I started a new blog, focused on my experiences as a father, called Daddy Magic. Check it out if you're interested in that. I plan to keep Chubby GrumGrum as my eclectic mix of biking, graduate life, and sustainability issues. Enjoy!

Friday, August 1, 2008

It's Hot!!!

We are about to break an 83 year old record for the most days over 100°F here in Austin, according to the Statesman. In my own particular corner of the world, the implication is that it's like biking home through an oven. My water bottle is about 1.5 L, and I usually finish it about 3/4th of the way home, and I usually have to cool off a little bit before going inside, where the air-conditioning (set to 81°F) is too cold for me and give me chills if I transition too quickly. Yeesh!
The high temperatures tend to introduce a few new creaks and squeaks on my bike, too. For a while, I started experiencing rim-flats, when the cheap rubber rim tape that came with my bike got too soft in the heat and allowed the inner tube to expand through the spoke holes and touch the spokes nuts. Whoever thought that would happen? Easy to fix with some better quality cloth rim tape, but annoying nonetheless. In addition, the grease in my drive line has thinned out noticeably in the hot weather and I have to re-grease more frequently and notice a bit more friction, which doesn't really help the body heat issue. Finally, there's a new creaky noise in the cranks (not the one I blogged about earlier) that got a little better when when I tightened the cranks but never really went away. It's not there in the morning, when it's cooler, but appears faithfully in the afternoon when when the heat's on and I'm baking my way home.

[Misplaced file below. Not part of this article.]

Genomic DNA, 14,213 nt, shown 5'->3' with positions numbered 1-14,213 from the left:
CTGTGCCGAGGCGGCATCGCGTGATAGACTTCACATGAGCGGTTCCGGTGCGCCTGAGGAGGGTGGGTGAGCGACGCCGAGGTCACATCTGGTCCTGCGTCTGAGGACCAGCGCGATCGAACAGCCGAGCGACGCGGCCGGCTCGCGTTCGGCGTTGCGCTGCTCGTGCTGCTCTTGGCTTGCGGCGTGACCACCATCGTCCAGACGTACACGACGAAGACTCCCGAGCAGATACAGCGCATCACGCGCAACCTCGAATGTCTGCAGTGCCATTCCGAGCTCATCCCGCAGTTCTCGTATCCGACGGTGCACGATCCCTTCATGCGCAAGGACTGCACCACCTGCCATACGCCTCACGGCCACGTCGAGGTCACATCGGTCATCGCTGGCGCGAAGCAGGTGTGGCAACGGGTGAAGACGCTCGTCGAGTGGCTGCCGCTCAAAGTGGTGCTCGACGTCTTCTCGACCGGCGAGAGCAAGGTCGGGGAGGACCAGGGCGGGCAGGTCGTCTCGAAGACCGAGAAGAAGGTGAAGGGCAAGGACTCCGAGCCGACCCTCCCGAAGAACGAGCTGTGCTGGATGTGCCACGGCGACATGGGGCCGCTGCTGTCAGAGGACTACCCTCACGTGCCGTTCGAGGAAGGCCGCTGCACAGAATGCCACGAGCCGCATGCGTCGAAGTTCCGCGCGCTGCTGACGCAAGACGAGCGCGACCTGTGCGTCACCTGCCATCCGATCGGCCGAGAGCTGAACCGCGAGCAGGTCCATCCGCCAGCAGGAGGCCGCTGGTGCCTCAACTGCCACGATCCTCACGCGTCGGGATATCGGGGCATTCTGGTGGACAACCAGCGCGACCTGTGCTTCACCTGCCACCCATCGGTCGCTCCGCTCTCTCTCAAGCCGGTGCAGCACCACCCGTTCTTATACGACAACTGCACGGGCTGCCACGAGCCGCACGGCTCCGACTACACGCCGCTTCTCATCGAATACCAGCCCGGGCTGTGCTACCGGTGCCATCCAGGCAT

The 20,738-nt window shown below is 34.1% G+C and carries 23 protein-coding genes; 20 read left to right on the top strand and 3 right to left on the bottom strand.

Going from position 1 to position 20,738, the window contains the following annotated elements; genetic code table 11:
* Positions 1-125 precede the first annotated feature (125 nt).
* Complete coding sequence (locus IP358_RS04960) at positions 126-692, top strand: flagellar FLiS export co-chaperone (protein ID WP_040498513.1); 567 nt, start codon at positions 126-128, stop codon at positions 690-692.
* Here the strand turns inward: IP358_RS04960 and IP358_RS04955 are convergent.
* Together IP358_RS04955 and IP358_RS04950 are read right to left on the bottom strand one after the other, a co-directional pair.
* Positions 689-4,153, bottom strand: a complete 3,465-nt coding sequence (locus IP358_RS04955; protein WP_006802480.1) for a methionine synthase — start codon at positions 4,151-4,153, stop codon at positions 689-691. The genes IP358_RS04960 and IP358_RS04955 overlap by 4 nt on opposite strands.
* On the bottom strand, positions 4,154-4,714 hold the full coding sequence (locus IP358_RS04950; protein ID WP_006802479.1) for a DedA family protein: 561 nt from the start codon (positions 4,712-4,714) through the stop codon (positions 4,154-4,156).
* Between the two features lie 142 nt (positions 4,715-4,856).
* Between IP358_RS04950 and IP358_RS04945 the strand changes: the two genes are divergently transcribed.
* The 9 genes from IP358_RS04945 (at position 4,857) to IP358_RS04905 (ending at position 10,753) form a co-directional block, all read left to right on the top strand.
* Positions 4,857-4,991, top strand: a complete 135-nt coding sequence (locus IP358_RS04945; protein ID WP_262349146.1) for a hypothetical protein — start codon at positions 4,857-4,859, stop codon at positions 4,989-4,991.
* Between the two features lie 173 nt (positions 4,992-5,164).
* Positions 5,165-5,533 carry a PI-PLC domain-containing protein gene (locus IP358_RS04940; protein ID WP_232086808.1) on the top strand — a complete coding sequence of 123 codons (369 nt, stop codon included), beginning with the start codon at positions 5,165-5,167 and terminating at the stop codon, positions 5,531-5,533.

This is the time of year also brings out the perverse phenomenon of what I call "summer frost bite." I noticed it recently when my advisor walked into the lab wearing a sweatshirt. Many of the area secretaries also bring sweaters during the summer months. Apparently, Texans feel the need to show off how well our air conditioners work, so in many of the offices and labs, the thermostat is set below 70°F. Try walking in from outside, with your skin at 102°F and adjusting 30° down. The worst eve case of this was when I lived in an all-bills-paid apartment with roommates who kept the air at 66°F. I think I actually got sick one time after a bike ride. Fortunately, I'm alone in my office much of the time, and I've found the thermostat control...